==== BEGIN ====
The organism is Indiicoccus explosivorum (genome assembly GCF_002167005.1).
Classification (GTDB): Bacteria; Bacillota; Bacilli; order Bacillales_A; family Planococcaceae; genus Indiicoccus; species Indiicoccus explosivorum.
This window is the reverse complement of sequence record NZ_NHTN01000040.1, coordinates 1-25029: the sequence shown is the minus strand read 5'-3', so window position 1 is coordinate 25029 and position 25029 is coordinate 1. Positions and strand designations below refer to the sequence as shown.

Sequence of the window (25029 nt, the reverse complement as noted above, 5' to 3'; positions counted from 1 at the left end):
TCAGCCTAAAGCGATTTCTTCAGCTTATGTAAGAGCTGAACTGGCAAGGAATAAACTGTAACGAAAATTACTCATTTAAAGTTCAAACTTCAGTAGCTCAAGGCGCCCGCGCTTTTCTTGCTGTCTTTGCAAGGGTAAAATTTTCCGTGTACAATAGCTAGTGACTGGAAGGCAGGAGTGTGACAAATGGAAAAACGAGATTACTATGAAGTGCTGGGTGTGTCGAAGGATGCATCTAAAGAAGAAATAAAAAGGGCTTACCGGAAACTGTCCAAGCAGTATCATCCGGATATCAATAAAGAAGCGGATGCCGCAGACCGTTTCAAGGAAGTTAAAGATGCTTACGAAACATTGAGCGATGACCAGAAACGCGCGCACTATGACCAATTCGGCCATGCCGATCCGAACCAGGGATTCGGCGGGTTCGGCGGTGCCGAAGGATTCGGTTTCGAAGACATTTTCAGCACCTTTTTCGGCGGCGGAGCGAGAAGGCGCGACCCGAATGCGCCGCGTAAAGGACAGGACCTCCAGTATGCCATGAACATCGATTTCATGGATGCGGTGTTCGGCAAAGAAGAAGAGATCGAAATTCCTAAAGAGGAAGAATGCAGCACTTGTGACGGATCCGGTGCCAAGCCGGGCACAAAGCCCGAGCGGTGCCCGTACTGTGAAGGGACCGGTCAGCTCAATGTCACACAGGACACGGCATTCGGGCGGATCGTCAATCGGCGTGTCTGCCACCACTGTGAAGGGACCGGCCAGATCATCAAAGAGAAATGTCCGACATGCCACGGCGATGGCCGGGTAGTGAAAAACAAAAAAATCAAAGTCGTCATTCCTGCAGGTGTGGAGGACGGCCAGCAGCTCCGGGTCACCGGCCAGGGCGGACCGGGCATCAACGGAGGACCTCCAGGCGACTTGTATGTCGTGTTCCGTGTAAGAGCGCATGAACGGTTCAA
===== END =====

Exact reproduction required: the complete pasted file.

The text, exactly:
The organism is Indiicoccus explosivorum (genome assembly GCF_002167005.1).
Classification (GTDB): Bacteria; Bacillota; Bacilli; order Bacillales_A; family Planococcaceae; genus Indiicoccus; species Indiicoccus explosivorum.
This window is the reverse complement of sequence record NZ_NHTN01000040.1, coordinates 1-25029: the sequence shown is the minus strand read 5'-3', so window position 1 is coordinate 25029 and position 25029 is coordinate 1. Positions and strand designations below refer to the sequence as shown.

Sequence of the window (25029 nt, the reverse complement as noted above, 5' to 3'; positions counted from 1 at the left end):
TCAGCCTAAAGCGATTTCTTCAGCTTATGTAAGAGCTGAACTGGCAAGGAATAAACTGTAACGAAAATTACTCATTTAAAGTTCAAACTTCAGTAGCTCAAGGCGCCCGCGCTTTTCTTGCTGTCTTTGCAAGGGTAAAATTTTCCGTGTACAATAGCTAGTGACTGGAAGGCAGGAGTGTGACAAATGGAAAAACGAGATTACTATGAAGTGCTGGGTGTGTCGAAGGATGCATCTAAAGAAGAAATAAAAAGGGCTTACCGGAAACTGTCCAAGCAGTATCATCCGGATATCAATAAAGAAGCGGATGCCGCAGACCGTTTCAAGGAAGTTAAAGATGCTTACGAAACATTGAGCGATGACCAGAAACGCGCGCACTATGACCAATTCGGCCATGCCGATCCGAACCAGGGATTCGGCGGGTTCGGCGGTGCCGAAGGATTCGGTTTCGAAGACATTTTCAGCACCTTTTTCGGCGGCGGAGCGAGAAGGCGCGACCCGAATGCGCCGCGTAAAGGACAGGACCTCCAGTATGCCATGAACATCGATTTCATGGATGCGGTGTTCGGCAAAGAAGAAGAGATCGAAATTCCTAAAGAGGAAGAATGCAGCACTTGTGACGGATCCGGTGCCAAGCCGGGCACAAAGCCCGAGCGGTGCCCGTACTGTGAAGGGACCGGTCAGCTCAATGTCACACAGGACACGGCATTCGGGCGGATCGTCAATCGGCGTGTCTGCCACCACTGTGAAGGGACCGGCCAGATCATCAAAGAGAAATGTCCGACATGCCACGGCGATGGCCGGGTAGTGAAAAACAAAAAAATCAAAGTCGTCATTCCTGCAGGTGTGGAGGACGGCCAGCAGCTCCGGGTCACCGGCCAGGGCGGACCGGGCATCAACGGAGGACCTCCAGGCGACTTGTATGTCGTGTTCCGTGTAAGAGCGCATGAACGGTTCAA